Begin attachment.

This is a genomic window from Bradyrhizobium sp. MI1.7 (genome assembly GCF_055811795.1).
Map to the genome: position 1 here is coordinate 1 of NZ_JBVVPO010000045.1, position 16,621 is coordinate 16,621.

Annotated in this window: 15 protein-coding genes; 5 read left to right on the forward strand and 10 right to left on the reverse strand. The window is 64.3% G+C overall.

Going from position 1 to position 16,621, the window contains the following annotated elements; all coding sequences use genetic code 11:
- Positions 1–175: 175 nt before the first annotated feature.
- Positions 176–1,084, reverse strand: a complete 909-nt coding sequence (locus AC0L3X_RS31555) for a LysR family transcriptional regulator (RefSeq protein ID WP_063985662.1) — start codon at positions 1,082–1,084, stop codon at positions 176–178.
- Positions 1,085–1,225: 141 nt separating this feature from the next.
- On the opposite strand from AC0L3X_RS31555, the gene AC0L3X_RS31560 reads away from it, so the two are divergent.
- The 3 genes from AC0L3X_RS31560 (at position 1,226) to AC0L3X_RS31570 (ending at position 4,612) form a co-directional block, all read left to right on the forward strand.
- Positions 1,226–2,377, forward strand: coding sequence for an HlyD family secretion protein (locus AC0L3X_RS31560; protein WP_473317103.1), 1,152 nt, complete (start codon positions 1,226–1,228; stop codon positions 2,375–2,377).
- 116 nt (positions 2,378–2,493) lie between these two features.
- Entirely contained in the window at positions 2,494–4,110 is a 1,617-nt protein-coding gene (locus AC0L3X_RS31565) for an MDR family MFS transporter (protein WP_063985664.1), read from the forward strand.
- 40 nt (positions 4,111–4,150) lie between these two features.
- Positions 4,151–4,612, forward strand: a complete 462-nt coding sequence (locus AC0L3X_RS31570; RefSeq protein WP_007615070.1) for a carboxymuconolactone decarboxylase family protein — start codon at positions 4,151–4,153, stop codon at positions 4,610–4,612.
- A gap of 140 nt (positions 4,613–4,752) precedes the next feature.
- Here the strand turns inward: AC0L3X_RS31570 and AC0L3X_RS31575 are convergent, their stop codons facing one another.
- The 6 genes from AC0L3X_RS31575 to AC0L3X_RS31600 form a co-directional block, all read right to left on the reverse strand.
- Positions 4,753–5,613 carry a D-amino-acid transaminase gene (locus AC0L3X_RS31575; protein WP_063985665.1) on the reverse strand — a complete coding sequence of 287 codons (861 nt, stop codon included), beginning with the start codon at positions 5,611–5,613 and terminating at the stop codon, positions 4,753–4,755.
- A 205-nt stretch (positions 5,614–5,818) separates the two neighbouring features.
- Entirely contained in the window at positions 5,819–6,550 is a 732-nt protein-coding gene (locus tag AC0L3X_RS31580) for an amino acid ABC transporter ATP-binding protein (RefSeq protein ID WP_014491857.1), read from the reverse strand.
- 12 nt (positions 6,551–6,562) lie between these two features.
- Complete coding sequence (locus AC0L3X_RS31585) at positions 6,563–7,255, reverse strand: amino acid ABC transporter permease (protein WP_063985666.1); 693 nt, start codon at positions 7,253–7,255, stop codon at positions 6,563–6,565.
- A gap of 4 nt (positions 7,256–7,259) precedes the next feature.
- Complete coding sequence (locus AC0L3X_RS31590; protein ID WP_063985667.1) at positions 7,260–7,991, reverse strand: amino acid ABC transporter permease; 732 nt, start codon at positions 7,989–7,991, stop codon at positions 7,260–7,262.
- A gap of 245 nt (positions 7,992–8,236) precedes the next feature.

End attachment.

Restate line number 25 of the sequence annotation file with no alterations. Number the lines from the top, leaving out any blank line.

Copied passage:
- A gap of 245 nt (positions 7,992–8,236) precedes the next feature.